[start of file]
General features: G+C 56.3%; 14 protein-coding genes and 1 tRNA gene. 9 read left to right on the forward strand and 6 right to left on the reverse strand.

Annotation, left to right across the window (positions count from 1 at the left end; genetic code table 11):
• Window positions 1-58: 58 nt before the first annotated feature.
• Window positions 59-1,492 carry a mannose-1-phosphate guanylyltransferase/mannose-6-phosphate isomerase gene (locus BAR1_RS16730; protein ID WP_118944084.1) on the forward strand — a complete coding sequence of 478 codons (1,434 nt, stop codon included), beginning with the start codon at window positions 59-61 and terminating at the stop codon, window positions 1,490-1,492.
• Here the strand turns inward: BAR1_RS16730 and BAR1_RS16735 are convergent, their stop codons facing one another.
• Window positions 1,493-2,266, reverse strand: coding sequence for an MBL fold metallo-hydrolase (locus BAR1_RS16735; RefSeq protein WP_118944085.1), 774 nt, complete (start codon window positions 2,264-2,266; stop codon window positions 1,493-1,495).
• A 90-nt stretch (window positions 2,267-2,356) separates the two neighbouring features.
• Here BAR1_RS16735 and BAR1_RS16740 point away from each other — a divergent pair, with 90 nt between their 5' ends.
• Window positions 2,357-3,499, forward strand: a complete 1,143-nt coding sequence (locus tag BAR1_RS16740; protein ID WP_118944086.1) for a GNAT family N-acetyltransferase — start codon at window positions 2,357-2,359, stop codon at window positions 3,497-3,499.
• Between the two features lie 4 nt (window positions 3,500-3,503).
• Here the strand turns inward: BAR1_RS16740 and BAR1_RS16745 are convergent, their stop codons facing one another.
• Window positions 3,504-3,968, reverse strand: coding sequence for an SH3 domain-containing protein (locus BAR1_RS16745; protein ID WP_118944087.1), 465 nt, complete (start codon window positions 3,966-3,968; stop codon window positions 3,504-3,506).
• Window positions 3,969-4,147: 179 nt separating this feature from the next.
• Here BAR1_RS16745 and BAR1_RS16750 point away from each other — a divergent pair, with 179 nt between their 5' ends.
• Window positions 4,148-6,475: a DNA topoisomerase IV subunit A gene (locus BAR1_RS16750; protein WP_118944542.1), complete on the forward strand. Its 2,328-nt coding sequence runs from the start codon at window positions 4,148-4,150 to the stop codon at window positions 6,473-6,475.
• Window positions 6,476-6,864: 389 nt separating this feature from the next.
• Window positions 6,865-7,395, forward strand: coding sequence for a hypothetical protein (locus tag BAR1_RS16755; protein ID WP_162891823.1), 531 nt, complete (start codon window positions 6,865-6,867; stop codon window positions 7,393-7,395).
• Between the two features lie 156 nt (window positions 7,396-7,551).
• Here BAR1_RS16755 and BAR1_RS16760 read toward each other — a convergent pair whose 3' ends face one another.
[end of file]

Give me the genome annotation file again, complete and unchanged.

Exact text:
General features: G+C 56.3%; 14 protein-coding genes and 1 tRNA gene. 9 read left to right on the forward strand and 6 right to left on the reverse strand.

Annotation, left to right across the window (positions count from 1 at the left end; genetic code table 11):
• Window positions 1-58: 58 nt before the first annotated feature.
• Window positions 59-1,492 carry a mannose-1-phosphate guanylyltransferase/mannose-6-phosphate isomerase gene (locus BAR1_RS16730; protein ID WP_118944084.1) on the forward strand — a complete coding sequence of 478 codons (1,434 nt, stop codon included), beginning with the start codon at window positions 59-61 and terminating at the stop codon, window positions 1,490-1,492.
• Here the strand turns inward: BAR1_RS16730 and BAR1_RS16735 are convergent, their stop codons facing one another.
• Window positions 1,493-2,266, reverse strand: coding sequence for an MBL fold metallo-hydrolase (locus BAR1_RS16735; RefSeq protein WP_118944085.1), 774 nt, complete (start codon window positions 2,264-2,266; stop codon window positions 1,493-1,495).
• A 90-nt stretch (window positions 2,267-2,356) separates the two neighbouring features.
• Here BAR1_RS16735 and BAR1_RS16740 point away from each other — a divergent pair, with 90 nt between their 5' ends.
• Window positions 2,357-3,499, forward strand: a complete 1,143-nt coding sequence (locus tag BAR1_RS16740; protein ID WP_118944086.1) for a GNAT family N-acetyltransferase — start codon at window positions 2,357-2,359, stop codon at window positions 3,497-3,499.
• Between the two features lie 4 nt (window positions 3,500-3,503).
• Here the strand turns inward: BAR1_RS16740 and BAR1_RS16745 are convergent, their stop codons facing one another.
• Window positions 3,504-3,968, reverse strand: coding sequence for an SH3 domain-containing protein (locus BAR1_RS16745; protein ID WP_118944087.1), 465 nt, complete (start codon window positions 3,966-3,968; stop codon window positions 3,504-3,506).
• Window positions 3,969-4,147: 179 nt separating this feature from the next.
• Here BAR1_RS16745 and BAR1_RS16750 point away from each other — a divergent pair, with 179 nt between their 5' ends.
• Window positions 4,148-6,475: a DNA topoisomerase IV subunit A gene (locus BAR1_RS16750; protein WP_118944542.1), complete on the forward strand. Its 2,328-nt coding sequence runs from the start codon at window positions 4,148-4,150 to the stop codon at window positions 6,473-6,475.
• Window positions 6,476-6,864: 389 nt separating this feature from the next.
• Window positions 6,865-7,395, forward strand: coding sequence for a hypothetical protein (locus tag BAR1_RS16755; protein ID WP_162891823.1), 531 nt, complete (start codon window positions 6,865-6,867; stop codon window positions 7,393-7,395).
• Between the two features lie 156 nt (window positions 7,396-7,551).
• Here BAR1_RS16755 and BAR1_RS16760 read toward each other — a convergent pair whose 3' ends face one another.